You can also apply now by clicking here for a link to my secure, online loan application.
Last week’s economic events included S&P Case-Shiller’s home price indexes, reports on new and pending home sales and the Fed’s FOMC statement. The details:
Case-Shiller Reports Fast Paced Home Price Growth
According to S&P Case-Shiller Home Price Indexes, U.S. home prices grew at their fastest pace in 16 months in November.
Portland, Oregon led the charge with home prices increasing 11.10 percent year-over-year followed by San Francisco, California at 11.0 percent; Denver, Colorado posted a year-over-year gain of 10.90 percent. 14 cities posted home price gains while four cities posted declines in home prices and two cities posted no change on a month-to-month basis.
David M. Blitzer, chairman of the S&P Index Committee, noted that slumping oil prices and a strong dollar were posing challenges to domestic and international homebuyers. In spite of high demand, the supply of available homes continued to drive home prices up in most cities in the S&P Case-Shiller 20-City Home Price Index.
In related news, the Commerce Department reported that sales of new homes jumped to a year-over-year reading of 544,000 new home sales as compared to November’s upwardly revised reading of 491,000 new homes sold and expectations of a year-over-year reading of 506,000 new homes sold as of December. The December 2015 reading was 9.90 percent higher than for December 2014.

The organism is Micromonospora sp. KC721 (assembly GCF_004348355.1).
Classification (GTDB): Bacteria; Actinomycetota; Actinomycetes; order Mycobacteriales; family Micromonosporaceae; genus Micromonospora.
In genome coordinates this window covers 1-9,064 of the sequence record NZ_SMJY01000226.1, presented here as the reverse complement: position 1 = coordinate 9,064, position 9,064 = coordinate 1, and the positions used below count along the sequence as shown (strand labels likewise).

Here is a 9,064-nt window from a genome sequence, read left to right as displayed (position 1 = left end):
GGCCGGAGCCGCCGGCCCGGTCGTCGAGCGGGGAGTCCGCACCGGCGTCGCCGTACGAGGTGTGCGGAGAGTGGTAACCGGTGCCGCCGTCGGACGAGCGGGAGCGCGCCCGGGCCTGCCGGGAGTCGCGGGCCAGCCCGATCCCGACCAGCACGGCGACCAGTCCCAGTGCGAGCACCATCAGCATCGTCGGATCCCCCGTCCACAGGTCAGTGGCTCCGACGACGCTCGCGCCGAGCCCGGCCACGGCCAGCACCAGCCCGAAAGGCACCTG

Analysts cited a shortage of new homes for driving sales; builders are facing obstacles in hiring and finding suitable land for development. Some builders were said to be targeting high-end buyers which leaves a shortage of homes available for first-time and mid-range home buyers.
The National Association of Realtors® reported a minor gain in pending home sales in December. Pending home sales gauge future closings and mortgage activity. December’s pending sales reading was higher by 0.10 percent month-to-month and posted a year-over-year gain of 4.50 percent. December’s gain represented the 16th consecutive monthly gain for pending home sales. Analysts had expected a month-to-month gain of 1 percent, but high demand and a slim supply of affordable homes are leaving would-be buyers on the sidelines.
Fed Holds Off on Raising Rate; Mortgage Rates Lower
The Federal Reserve announced its decision not to raise its target federal funds rate on Wednesday; Freddie Mac reported lower average mortgage rates on Thursday. The average rate for a 30-year fixed rate mortgage dropped by two basis points to 3.79 percent; the average rate for a 15-year fixed rate mortgage fell 3 basis points to 3.07 percent. The average rate for a 5/1 adjustable rate mortgage were lower by one basis point at 2.90 percent. Discount points were unchanged at 0.6, 0.5 and 0.5 percent respectively.
This week’s scheduled economic news includes reports on construction spending, ADP payrolls, Non-Farm payrolls and the national unemployment rate.
Contact me direct if you have any questions! 303.668.3350.
Click here for a link to my secure online loan application